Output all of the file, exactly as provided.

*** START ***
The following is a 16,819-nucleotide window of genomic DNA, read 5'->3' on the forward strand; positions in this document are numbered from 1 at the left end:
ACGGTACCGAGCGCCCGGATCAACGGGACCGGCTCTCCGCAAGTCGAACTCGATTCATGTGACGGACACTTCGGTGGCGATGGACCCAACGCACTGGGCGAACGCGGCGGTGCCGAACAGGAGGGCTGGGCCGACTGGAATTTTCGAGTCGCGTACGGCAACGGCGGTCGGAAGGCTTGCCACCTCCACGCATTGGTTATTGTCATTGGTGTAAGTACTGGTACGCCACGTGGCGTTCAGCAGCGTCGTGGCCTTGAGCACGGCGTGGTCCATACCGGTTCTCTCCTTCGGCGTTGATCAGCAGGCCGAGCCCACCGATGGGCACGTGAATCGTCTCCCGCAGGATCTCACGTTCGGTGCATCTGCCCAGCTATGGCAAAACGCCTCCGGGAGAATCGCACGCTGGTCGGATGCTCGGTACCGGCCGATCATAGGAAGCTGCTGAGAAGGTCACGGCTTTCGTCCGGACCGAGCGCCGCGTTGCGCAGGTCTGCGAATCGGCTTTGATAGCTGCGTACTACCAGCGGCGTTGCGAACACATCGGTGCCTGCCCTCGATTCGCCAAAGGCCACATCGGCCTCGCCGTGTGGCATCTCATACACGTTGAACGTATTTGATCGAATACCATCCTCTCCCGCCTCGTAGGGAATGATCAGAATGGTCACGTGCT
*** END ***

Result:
The following is a 16,819-nucleotide window of genomic DNA, read 5'->3' on the forward strand; positions in this document are numbered from 1 at the left end:
ACGGTACCGAGCGCCCGGATCAACGGGACCGGCTCTCCGCAAGTCGAACTCGATTCATGTGACGGACACTTCGGTGGCGATGGACCCAACGCACTGGGCGAACGCGGCGGTGCCGAACAGGAGGGCTGGGCCGACTGGAATTTTCGAGTCGCGTACGGCAACGGCGGTCGGAAGGCTTGCCACCTCCACGCATTGGTTATTGTCATTGGTGTAAGTACTGGTACGCCACGTGGCGTTCAGCAGCGTCGTGGCCTTGAGCACGGCGTGGTCCATACCGGTTCTCTCCTTCGGCGTTGATCAGCAGGCCGAGCCCACCGATGGGCACGTGAATCGTCTCCCGCAGGATCTCACGTTCGGTGCATCTGCCCAGCTATGGCAAAACGCCTCCGGGAGAATCGCACGCTGGTCGGATGCTCGGTACCGGCCGATCATAGGAAGCTGCTGAGAAGGTCACGGCTTTCGTCCGGACCGAGCGCCGCGTTGCGCAGGTCTGCGAATCGGCTTTGATAGCTGCGTACTACCAGCGGCGTTGCGAACACATCGGTGCCTGCCCTCGATTCGCCAAAGGCCACATCGGCCTCGCCGTGTGGCATCTCATACACGTTGAACGTATTTGATCGAATACCATCCTCTCCCGCCTCGTAGGGAATGATCAGAATGGTCACGTGCT